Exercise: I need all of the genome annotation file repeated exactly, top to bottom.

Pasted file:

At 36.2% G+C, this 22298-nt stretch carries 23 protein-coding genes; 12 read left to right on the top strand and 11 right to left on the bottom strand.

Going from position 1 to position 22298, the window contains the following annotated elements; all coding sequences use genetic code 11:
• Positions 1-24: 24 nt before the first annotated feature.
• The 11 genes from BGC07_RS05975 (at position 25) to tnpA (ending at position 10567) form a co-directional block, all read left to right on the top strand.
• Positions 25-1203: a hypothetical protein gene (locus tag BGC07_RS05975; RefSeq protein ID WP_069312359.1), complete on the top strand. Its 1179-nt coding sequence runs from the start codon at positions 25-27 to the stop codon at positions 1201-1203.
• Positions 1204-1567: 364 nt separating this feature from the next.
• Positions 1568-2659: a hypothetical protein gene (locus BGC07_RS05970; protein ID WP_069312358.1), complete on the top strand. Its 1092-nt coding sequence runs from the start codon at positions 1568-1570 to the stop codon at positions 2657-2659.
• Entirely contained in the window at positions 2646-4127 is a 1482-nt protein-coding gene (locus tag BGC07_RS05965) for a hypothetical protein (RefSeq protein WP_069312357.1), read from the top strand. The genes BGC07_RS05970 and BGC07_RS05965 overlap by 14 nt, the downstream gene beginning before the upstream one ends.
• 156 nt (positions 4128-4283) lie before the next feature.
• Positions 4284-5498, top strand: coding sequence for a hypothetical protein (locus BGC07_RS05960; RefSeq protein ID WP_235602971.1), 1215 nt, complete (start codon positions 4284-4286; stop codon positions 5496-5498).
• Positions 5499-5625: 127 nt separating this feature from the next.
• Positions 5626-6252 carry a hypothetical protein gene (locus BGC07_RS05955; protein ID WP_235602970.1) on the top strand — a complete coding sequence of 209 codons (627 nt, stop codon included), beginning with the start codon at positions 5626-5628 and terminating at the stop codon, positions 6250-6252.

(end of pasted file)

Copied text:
At 36.2% G+C, this 22298-nt stretch carries 23 protein-coding genes; 12 read left to right on the top strand and 11 right to left on the bottom strand.

Going from position 1 to position 22298, the window contains the following annotated elements; all coding sequences use genetic code 11:
• Positions 1-24: 24 nt before the first annotated feature.
• The 11 genes from BGC07_RS05975 (at position 25) to tnpA (ending at position 10567) form a co-directional block, all read left to right on the top strand.
• Positions 25-1203: a hypothetical protein gene (locus tag BGC07_RS05975; RefSeq protein ID WP_069312359.1), complete on the top strand. Its 1179-nt coding sequence runs from the start codon at positions 25-27 to the stop codon at positions 1201-1203.
• Positions 1204-1567: 364 nt separating this feature from the next.
• Positions 1568-2659: a hypothetical protein gene (locus BGC07_RS05970; protein ID WP_069312358.1), complete on the top strand. Its 1092-nt coding sequence runs from the start codon at positions 1568-1570 to the stop codon at positions 2657-2659.
• Entirely contained in the window at positions 2646-4127 is a 1482-nt protein-coding gene (locus tag BGC07_RS05965) for a hypothetical protein (RefSeq protein WP_069312357.1), read from the top strand. The genes BGC07_RS05970 and BGC07_RS05965 overlap by 14 nt, the downstream gene beginning before the upstream one ends.
• 156 nt (positions 4128-4283) lie before the next feature.
• Positions 4284-5498, top strand: coding sequence for a hypothetical protein (locus BGC07_RS05960; RefSeq protein ID WP_235602971.1), 1215 nt, complete (start codon positions 4284-4286; stop codon positions 5496-5498).
• Positions 5499-5625: 127 nt separating this feature from the next.
• Positions 5626-6252 carry a hypothetical protein gene (locus BGC07_RS05955; protein ID WP_235602970.1) on the top strand — a complete coding sequence of 209 codons (627 nt, stop codon included), beginning with the start codon at positions 5626-5628 and terminating at the stop codon, positions 6250-6252.